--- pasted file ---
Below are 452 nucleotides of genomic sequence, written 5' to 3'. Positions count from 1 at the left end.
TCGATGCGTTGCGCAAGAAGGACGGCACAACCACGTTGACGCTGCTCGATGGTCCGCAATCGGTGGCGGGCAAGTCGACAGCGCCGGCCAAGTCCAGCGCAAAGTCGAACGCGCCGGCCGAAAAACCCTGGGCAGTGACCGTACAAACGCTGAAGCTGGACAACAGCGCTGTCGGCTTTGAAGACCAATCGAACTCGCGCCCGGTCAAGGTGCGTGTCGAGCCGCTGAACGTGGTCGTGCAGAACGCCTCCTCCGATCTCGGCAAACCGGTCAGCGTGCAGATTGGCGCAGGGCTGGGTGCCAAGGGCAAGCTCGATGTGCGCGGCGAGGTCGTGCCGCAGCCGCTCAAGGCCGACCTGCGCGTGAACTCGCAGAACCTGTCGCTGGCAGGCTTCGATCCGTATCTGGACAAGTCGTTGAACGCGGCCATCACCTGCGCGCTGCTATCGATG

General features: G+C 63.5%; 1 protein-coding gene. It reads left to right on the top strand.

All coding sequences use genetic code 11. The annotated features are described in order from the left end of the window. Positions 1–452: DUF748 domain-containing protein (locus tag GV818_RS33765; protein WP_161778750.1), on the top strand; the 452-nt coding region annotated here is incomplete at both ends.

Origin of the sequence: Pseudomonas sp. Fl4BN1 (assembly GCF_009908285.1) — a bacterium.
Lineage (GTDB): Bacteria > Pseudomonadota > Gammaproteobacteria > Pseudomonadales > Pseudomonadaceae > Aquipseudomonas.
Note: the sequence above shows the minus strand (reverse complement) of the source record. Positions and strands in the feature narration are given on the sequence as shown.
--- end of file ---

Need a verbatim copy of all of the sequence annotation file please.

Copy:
Below are 452 nucleotides of genomic sequence, written 5' to 3'. Positions count from 1 at the left end.
TCGATGCGTTGCGCAAGAAGGACGGCACAACCACGTTGACGCTGCTCGATGGTCCGCAATCGGTGGCGGGCAAGTCGACAGCGCCGGCCAAGTCCAGCGCAAAGTCGAACGCGCCGGCCGAAAAACCCTGGGCAGTGACCGTACAAACGCTGAAGCTGGACAACAGCGCTGTCGGCTTTGAAGACCAATCGAACTCGCGCCCGGTCAAGGTGCGTGTCGAGCCGCTGAACGTGGTCGTGCAGAACGCCTCCTCCGATCTCGGCAAACCGGTCAGCGTGCAGATTGGCGCAGGGCTGGGTGCCAAGGGCAAGCTCGATGTGCGCGGCGAGGTCGTGCCGCAGCCGCTCAAGGCCGACCTGCGCGTGAACTCGCAGAACCTGTCGCTGGCAGGCTTCGATCCGTATCTGGACAAGTCGTTGAACGCGGCCATCACCTGCGCGCTGCTATCGATG

General features: G+C 63.5%; 1 protein-coding gene. It reads left to right on the top strand.

All coding sequences use genetic code 11. The annotated features are described in order from the left end of the window. Positions 1–452: DUF748 domain-containing protein (locus tag GV818_RS33765; protein WP_161778750.1), on the top strand; the 452-nt coding region annotated here is incomplete at both ends.

Origin of the sequence: Pseudomonas sp. Fl4BN1 (assembly GCF_009908285.1) — a bacterium.
Lineage (GTDB): Bacteria > Pseudomonadota > Gammaproteobacteria > Pseudomonadales > Pseudomonadaceae > Aquipseudomonas.
Note: the sequence above shows the minus strand (reverse complement) of the source record. Positions and strands in the feature narration are given on the sequence as shown.